Many people love daylilies and have them planted in the garden and around the house. The flowers are beautiful and add a touch of color wherever they’re planted. Cats, by nature, are highly curious about everything in their environment, including daylilies. Sometimes a cat may even try to eat a part of a daylily. But what happens if a cat eats daylily leaves?
Has your cat eaten daylily leaves? Are you worried the daylily leaves will make your cat sick? If so, you’ve come to the right place. We understand it can be scary when your cat eats something like this.
We’ve gathered information about daylilies and whether they can make a cat sick. Let’s get started!
What are Daylilies?
Daylilies are flowering plants that grow from fleshy roots. The plants are very appreciated for their beautiful, colorful flowers. The plants usually bloom during the day and are popular for use in bouquets, gardens, and more.
While daylilies are beautiful flowers, what happens if a cat eats daylily leaves?
Daylilies & Cats
Unfortunately, daylilies are toxic to cats. All parts of the plant, including the stem, pollen, leaves, and petals, are poisonous to cats (even in small amounts).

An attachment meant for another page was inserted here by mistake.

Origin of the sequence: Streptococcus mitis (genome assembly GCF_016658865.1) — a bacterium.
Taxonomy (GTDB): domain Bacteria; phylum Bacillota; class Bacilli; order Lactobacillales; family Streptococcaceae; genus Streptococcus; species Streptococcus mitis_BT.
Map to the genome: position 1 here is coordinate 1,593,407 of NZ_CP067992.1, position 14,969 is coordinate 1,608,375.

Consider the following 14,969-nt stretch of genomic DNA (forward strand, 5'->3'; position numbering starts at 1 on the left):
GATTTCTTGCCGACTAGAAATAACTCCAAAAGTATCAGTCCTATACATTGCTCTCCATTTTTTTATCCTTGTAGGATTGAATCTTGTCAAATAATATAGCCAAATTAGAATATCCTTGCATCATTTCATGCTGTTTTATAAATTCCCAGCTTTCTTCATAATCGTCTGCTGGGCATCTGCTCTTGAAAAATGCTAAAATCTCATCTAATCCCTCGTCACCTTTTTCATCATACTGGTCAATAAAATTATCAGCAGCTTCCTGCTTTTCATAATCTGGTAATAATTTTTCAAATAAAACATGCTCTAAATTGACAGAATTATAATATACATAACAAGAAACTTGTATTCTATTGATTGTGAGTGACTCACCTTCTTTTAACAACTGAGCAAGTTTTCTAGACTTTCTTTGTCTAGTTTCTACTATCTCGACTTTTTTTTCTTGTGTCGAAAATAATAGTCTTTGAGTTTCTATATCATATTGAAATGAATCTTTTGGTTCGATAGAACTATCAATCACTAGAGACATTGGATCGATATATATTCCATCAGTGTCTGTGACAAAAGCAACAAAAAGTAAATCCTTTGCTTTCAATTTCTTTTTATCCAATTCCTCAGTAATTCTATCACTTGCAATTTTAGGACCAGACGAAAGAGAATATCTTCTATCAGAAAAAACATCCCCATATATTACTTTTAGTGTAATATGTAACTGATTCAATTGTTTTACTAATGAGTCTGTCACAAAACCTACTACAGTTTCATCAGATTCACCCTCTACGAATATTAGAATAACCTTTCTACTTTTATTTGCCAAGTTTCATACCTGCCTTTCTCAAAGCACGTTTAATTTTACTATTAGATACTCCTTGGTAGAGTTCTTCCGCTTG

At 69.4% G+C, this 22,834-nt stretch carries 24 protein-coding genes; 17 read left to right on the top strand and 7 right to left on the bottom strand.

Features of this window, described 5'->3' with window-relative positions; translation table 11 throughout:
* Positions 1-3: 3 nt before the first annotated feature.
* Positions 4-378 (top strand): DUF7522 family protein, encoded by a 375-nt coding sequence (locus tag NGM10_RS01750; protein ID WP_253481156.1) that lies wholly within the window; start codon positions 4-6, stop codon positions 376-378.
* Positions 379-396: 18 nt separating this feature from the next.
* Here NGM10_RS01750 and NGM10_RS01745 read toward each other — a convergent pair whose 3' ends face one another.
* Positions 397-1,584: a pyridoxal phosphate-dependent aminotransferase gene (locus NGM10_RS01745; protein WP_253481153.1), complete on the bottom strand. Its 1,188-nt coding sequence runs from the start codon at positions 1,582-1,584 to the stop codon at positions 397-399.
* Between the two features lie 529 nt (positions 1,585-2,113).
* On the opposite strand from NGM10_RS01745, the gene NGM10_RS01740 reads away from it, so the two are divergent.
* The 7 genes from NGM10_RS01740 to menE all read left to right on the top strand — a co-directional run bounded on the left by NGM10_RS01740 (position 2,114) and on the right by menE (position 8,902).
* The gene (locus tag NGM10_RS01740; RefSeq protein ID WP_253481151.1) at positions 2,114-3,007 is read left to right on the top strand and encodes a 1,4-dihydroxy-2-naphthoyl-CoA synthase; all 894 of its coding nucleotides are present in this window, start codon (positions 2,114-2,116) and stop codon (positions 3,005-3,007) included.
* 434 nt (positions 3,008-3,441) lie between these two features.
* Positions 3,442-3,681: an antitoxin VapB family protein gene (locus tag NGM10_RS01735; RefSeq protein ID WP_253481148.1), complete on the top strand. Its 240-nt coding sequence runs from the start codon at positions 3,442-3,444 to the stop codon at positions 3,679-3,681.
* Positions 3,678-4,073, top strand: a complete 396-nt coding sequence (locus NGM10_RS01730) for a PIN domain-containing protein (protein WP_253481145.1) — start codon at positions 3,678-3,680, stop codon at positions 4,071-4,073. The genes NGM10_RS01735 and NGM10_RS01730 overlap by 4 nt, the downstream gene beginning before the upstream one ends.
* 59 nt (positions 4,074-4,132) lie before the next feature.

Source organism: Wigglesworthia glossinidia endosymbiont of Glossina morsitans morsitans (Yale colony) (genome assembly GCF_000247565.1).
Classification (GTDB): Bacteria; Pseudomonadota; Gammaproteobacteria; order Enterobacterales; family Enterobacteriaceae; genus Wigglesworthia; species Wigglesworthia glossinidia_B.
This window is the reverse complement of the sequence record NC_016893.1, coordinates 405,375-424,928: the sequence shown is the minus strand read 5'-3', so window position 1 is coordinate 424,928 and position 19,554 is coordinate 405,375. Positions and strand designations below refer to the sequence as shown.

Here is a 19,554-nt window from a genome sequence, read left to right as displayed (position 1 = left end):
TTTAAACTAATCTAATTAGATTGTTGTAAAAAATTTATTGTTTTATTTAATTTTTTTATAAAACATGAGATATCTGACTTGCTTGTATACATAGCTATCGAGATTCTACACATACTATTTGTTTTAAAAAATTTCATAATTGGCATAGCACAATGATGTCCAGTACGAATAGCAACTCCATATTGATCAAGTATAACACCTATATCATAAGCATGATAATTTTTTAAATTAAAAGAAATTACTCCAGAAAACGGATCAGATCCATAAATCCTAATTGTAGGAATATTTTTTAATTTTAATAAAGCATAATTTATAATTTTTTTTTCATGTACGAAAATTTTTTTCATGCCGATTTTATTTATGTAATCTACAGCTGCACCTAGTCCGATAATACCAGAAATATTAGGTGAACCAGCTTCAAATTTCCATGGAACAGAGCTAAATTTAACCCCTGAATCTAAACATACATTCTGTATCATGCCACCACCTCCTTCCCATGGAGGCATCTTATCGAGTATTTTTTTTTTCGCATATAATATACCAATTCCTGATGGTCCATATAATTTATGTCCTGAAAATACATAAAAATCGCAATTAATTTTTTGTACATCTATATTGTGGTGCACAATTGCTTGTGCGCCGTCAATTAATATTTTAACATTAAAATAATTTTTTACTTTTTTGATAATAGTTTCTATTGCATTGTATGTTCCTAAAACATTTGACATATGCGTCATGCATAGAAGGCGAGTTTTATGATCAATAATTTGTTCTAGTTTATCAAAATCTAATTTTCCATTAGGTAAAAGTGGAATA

Once the cat has eaten the leaves or any other part of the plant, symptoms may start to show within 6 to 12 hours.
Symptoms of Daylily Leave Ingestion in Cats
You may notice these symptoms if your cat has eaten daylily leaves:
- Increased urination
- Increased drinking
- Irregular heartbeat
- Racing heart beat
- Bad breath
If you notice these or any other symptoms in your cat, call the vet immediately. This is an emergency. Even a small amount of daylily leaves can cause death in cats.
Treatment of Daylily Toxicity in Cats
There’s no known antidote for daylily poisoning; however, the vet can work to decontaminate your cat’s system by inducing vomiting, using activated charcoal, or another method. The vet may also give your fur baby an IV with fluids and administer medications. The vet will treat any other symptoms as they arise.
In some cases, a cat may need to be hospitalized until she’s in stable condition.
The best prognosis is for cats who receive prompt treatment after eating daylily leaves. Even so, older cats who have health troubles or kittens do have a more challenging time overcoming daylily toxicity.
For this reason, you may want to consider removing daylilies from your yard and garden. Also, avoid having daylilies in the house, where they may be tempting for a cat to chew on. Prevention is always the best medicine!